Margot Schein, Cultural Embrace
Tell us about the organization you work for and what you do for them.
I worked for Cultural Embrace when I volunteered in Guatemala and Costa Rica. I was doing considerably more meaningful work in Guatemala as I was teaching Mayan children basic math, reading, and writing (whereas in Costa Rica, I was teaching English). My day included taking a chicken bus out of Antigua (where I was living) to a small town called Santa Maria de Jesus. It would come to work at a small school that was almost all volunteer based. I would help the teacher with individual students or run lessons for groups. I helped distribute food and donated clothing and toy items to students. This work is particularly important because these children do not have the opportunity to attend state public schools and would end up working in farms like their parents who earn about $2/day. With basic skills, they can work in a shop or in town. It is not a huge improvement, but I learned the value of baby steps.
Share a favorite memory.
At the end of my stay, the students and teachers were so enamored with me that they sewed me a a thank-you note and preformed a dance in honor of my departure. I was extremely emotional in leaving the people who I was helping. They group hugged me goodbye and I nearly fell over! Their show of appreciation has caused me to dedicate my life to helping others.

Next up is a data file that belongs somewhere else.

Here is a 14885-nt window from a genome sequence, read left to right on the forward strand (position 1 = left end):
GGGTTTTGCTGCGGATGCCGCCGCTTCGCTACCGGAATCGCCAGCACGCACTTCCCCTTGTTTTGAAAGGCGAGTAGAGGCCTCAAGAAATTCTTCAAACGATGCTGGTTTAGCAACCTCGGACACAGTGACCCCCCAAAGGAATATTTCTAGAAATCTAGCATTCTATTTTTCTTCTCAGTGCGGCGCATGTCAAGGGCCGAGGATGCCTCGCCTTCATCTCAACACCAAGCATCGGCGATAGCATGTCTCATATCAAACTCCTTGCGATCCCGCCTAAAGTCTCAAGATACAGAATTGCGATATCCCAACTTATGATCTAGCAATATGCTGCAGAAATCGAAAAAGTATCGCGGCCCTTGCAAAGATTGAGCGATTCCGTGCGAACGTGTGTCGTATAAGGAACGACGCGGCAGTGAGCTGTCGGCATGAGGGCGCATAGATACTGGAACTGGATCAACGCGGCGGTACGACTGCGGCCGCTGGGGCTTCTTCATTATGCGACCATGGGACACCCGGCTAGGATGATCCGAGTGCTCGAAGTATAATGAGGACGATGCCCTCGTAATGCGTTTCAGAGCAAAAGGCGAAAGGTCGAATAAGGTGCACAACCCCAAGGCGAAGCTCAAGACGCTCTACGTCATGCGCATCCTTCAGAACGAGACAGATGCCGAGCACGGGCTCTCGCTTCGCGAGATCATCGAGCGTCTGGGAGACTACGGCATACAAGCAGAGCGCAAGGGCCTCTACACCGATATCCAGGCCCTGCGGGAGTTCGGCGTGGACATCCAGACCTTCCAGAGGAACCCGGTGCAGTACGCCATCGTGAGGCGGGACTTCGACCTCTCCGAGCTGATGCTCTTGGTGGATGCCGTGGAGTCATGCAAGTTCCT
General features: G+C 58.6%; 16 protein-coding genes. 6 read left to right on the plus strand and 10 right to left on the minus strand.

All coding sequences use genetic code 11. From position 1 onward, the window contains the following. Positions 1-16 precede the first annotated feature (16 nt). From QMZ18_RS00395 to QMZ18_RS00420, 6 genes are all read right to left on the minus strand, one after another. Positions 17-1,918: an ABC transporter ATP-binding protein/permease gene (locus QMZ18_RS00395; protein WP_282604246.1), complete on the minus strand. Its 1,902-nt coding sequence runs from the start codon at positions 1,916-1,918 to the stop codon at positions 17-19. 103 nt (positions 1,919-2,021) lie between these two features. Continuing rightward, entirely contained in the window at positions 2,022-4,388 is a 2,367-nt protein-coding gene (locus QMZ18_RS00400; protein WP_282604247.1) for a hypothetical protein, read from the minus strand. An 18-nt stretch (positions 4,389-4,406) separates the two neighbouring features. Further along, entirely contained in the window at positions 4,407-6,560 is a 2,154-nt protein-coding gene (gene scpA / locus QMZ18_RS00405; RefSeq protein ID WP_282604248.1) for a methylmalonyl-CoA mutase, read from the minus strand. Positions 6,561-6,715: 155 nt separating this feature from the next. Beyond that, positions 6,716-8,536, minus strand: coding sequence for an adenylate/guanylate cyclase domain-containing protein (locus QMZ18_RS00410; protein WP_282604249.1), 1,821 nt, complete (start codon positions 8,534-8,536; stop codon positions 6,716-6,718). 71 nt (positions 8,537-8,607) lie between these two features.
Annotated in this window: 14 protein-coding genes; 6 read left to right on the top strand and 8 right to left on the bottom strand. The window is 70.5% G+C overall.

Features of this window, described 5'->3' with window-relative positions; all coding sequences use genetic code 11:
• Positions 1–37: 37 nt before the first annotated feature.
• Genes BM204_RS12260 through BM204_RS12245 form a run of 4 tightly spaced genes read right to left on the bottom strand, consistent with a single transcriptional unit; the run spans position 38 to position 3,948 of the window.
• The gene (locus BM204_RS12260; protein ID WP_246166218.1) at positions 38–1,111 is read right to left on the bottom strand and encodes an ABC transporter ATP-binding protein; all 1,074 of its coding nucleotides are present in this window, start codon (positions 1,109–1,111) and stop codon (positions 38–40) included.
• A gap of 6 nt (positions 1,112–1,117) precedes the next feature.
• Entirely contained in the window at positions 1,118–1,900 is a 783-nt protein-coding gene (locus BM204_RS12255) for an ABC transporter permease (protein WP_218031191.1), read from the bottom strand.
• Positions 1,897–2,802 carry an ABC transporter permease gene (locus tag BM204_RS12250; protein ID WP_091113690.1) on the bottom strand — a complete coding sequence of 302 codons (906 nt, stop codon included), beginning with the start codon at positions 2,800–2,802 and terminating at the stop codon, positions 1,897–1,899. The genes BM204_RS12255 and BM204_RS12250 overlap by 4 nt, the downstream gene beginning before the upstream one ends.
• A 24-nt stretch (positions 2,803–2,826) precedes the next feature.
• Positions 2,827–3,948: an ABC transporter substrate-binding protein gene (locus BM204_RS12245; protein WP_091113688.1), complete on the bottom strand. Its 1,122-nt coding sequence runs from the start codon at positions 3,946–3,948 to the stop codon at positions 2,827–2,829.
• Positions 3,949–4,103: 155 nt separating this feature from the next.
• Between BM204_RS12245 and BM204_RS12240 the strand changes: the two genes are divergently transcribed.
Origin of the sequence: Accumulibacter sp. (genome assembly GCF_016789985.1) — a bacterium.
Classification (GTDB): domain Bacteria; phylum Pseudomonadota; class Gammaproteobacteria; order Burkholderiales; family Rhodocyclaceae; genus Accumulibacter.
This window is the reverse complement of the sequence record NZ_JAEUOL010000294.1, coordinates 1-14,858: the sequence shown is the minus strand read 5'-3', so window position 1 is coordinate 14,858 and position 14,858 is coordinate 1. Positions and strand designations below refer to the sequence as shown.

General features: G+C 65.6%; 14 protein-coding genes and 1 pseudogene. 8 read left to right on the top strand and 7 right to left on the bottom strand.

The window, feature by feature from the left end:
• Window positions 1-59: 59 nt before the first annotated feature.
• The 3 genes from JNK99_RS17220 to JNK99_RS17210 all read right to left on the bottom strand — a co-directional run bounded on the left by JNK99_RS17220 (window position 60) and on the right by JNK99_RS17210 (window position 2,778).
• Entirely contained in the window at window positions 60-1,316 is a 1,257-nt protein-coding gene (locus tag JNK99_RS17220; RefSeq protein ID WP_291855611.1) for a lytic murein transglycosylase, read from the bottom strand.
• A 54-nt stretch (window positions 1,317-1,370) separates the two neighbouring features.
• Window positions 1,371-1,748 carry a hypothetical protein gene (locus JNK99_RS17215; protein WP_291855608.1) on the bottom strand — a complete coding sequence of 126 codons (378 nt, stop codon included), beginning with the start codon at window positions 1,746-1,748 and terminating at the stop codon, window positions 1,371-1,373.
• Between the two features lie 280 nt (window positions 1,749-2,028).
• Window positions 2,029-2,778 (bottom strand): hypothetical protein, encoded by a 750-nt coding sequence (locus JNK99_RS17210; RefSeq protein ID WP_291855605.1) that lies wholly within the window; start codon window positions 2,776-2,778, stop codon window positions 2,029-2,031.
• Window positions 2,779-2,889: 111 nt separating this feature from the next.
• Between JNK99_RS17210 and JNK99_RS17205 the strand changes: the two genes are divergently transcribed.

What have you learned from your experience? How has it affected your long-term goals?
I have learned that one person can change lives. I constantly have to fight disillusionment with the slow progress of world aid, but I am filled with hope when I think about the children who I know I helped directly. And there are those out there just like me- helping one little girl or boy at a time learn to do basic math. My future goals include anything that involves doing good. I want to use my education as a force for the betterment of all people.
What is the most challenging part of your job?
The most challenging part of my job was being brave. I was in a third world country as a young female. But I still got on that over-crowded bus everyday and walked up a hill to that small school because I was in love with helping. There was one day with torrential rains, but I suffered through, arrived and left work quite soaked, and smiled the whole time. Stay Brave.
Do you have any advice for prospective gappers?
Love what you are doing. If you don’t love it, change volunteer positions. You can only be beneficial if you are totally dedicated. Volunteering is not easy, so you better be in for the long-haul. And again, be brave and try new things. I know it is cliche, but it will take you very far.